Rocket Lab launches commercial rocket

Cristina Cross
November 14, 2018

The "It's Business Time" mission launched Sunday from New Zealand.

The rocket orbited six satellites companies Spire Global, Fleet Space Technologies, GeoOptics Inc. and the Irvine STEM CubeSat program, under which California students are doing small satellites.

The two-stage rocket, standing more than 55 feet (17 meters) tall, fired its nine kerosene-fuelled Rutherford main engines at 0350 GMT Sunday (10:50 p.m. EST Saturday) and climbed away from Launch Complex 1, Rocket Lab's privately-operated spaceport on Mahia Peninsula, located on the east coast of New Zealand's North Island.

But rockets have not downsized, and smallsats have been forced to hitch rides with much larger payloads on powerful rockets, like SpaceX's Falcon 9 or Russia's Soyuz rocket.

Rocket Lab will be streaming the launch on the internet from its launch site in New Zealand.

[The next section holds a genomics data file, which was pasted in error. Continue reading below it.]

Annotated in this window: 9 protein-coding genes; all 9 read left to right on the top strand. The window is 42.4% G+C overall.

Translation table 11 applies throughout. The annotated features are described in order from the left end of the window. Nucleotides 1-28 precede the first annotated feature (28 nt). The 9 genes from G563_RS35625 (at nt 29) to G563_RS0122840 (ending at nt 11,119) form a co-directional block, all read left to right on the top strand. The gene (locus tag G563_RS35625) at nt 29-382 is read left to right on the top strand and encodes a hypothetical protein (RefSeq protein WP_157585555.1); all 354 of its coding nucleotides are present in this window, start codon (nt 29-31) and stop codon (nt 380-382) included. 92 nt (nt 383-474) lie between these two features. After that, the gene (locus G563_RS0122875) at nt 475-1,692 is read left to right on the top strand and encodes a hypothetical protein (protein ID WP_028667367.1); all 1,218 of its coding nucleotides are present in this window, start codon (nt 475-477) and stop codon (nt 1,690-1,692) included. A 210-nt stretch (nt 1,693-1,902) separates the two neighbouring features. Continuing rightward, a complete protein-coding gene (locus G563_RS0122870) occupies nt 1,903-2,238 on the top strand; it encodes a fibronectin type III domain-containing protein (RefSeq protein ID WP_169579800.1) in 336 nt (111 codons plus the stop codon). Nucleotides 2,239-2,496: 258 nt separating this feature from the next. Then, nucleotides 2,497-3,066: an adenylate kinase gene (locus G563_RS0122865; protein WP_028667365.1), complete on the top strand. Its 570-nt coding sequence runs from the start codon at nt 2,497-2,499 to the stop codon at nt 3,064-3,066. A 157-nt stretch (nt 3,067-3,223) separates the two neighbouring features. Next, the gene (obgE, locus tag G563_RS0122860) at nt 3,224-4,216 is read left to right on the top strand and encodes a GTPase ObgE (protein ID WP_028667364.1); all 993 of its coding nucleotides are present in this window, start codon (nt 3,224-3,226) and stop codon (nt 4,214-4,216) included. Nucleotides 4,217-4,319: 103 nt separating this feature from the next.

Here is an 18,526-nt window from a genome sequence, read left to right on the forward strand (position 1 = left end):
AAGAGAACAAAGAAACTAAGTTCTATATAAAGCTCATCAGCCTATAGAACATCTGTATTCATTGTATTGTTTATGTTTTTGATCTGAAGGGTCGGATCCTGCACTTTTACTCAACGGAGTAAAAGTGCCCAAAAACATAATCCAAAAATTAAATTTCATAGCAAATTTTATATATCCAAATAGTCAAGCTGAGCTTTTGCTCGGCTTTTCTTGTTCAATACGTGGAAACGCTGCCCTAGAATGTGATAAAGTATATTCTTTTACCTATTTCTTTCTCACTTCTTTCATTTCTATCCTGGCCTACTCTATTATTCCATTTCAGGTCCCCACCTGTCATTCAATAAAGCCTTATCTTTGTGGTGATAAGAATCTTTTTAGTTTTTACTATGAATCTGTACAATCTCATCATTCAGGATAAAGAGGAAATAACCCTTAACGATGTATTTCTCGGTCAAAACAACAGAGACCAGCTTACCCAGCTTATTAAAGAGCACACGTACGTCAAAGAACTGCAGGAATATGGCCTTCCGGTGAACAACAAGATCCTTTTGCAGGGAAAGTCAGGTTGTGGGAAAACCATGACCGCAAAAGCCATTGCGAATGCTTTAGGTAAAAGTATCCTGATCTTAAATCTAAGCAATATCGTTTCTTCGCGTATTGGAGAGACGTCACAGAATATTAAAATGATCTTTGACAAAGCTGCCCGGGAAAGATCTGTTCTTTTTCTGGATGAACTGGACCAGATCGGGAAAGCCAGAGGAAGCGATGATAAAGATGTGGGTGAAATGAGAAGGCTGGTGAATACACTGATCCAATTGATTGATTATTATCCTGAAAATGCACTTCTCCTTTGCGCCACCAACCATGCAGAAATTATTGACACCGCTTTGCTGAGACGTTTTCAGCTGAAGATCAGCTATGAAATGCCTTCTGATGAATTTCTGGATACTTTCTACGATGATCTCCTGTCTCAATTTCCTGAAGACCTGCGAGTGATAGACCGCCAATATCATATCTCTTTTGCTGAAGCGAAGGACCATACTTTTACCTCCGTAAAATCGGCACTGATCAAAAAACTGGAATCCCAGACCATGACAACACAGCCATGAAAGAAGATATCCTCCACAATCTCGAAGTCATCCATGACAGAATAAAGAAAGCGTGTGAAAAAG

Rocket Lab's Electron Rocket took off from its launch pad at 4.50pm today. Rocket Lab's Electron rocket uses 3D-printed engines and is created to send small payloads, such as imaging and communications satellites weighing up to 150 kilograms, into space.

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"We're thrilled to be leading the small satellite launch industry by reaching orbit a second time and deploying more payloads", he continued.

Six satellites onboard a rocket launched from the Mahia Peninsula have all been successfully deployed into orbit.

Rocket Lab succeeded this weekend in moving from a company testing its rocket to one that has truly begun commercial operations. Rocket Lab was founded in the year 2006 and now is willing to launch a rocket every month in the year 2019, followed by one every fortnight towards the end of next year and one each week by 2020.

A rocket is being launched for none other than NASA in a few weeks.

Rocket Lab has a backlog of launches for the next 18 months, Beck said, which is "around a $3 billion pipeline".

"It's just an awesome accomplishment from the team and a textbook launch", Beck said. The Electron vehicle has a payload capacity of 150kg to 225kg to a 500km Sun-synchronous orbit and costs about $6 million per launch. Beck told Forbes, "What we're looking to do here is build towards the next 100 rockets, not the next one rocket".

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